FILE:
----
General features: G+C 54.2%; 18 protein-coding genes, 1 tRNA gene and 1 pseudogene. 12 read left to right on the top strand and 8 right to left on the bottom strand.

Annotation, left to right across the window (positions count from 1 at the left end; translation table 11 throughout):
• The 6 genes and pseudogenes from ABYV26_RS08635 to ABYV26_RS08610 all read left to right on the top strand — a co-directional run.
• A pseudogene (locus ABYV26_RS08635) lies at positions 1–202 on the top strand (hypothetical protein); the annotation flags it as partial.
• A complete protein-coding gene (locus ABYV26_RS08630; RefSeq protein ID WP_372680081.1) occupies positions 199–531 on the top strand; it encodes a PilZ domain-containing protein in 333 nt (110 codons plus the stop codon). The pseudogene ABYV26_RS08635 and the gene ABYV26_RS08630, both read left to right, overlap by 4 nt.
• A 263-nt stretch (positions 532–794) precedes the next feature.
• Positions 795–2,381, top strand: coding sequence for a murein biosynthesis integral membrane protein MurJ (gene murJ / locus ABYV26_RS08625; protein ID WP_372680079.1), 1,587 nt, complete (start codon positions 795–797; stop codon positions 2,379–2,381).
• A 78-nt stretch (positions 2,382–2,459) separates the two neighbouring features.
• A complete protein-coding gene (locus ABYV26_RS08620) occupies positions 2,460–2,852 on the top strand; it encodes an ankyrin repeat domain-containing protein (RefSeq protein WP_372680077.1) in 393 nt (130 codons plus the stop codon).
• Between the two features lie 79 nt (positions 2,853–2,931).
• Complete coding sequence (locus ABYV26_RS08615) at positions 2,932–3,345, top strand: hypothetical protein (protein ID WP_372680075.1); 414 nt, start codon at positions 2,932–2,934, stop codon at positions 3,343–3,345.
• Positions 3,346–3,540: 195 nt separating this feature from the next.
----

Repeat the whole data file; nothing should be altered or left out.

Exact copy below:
General features: G+C 54.2%; 18 protein-coding genes, 1 tRNA gene and 1 pseudogene. 12 read left to right on the top strand and 8 right to left on the bottom strand.

Annotation, left to right across the window (positions count from 1 at the left end; translation table 11 throughout):
• The 6 genes and pseudogenes from ABYV26_RS08635 to ABYV26_RS08610 all read left to right on the top strand — a co-directional run.
• A pseudogene (locus ABYV26_RS08635) lies at positions 1–202 on the top strand (hypothetical protein); the annotation flags it as partial.
• A complete protein-coding gene (locus ABYV26_RS08630; RefSeq protein ID WP_372680081.1) occupies positions 199–531 on the top strand; it encodes a PilZ domain-containing protein in 333 nt (110 codons plus the stop codon). The pseudogene ABYV26_RS08635 and the gene ABYV26_RS08630, both read left to right, overlap by 4 nt.
• A 263-nt stretch (positions 532–794) precedes the next feature.
• Positions 795–2,381, top strand: coding sequence for a murein biosynthesis integral membrane protein MurJ (gene murJ / locus ABYV26_RS08625; protein ID WP_372680079.1), 1,587 nt, complete (start codon positions 795–797; stop codon positions 2,379–2,381).
• A 78-nt stretch (positions 2,382–2,459) separates the two neighbouring features.
• A complete protein-coding gene (locus ABYV26_RS08620) occupies positions 2,460–2,852 on the top strand; it encodes an ankyrin repeat domain-containing protein (RefSeq protein WP_372680077.1) in 393 nt (130 codons plus the stop codon).
• Between the two features lie 79 nt (positions 2,853–2,931).
• Complete coding sequence (locus ABYV26_RS08615) at positions 2,932–3,345, top strand: hypothetical protein (protein ID WP_372680075.1); 414 nt, start codon at positions 2,932–2,934, stop codon at positions 3,343–3,345.
• Positions 3,346–3,540: 195 nt separating this feature from the next.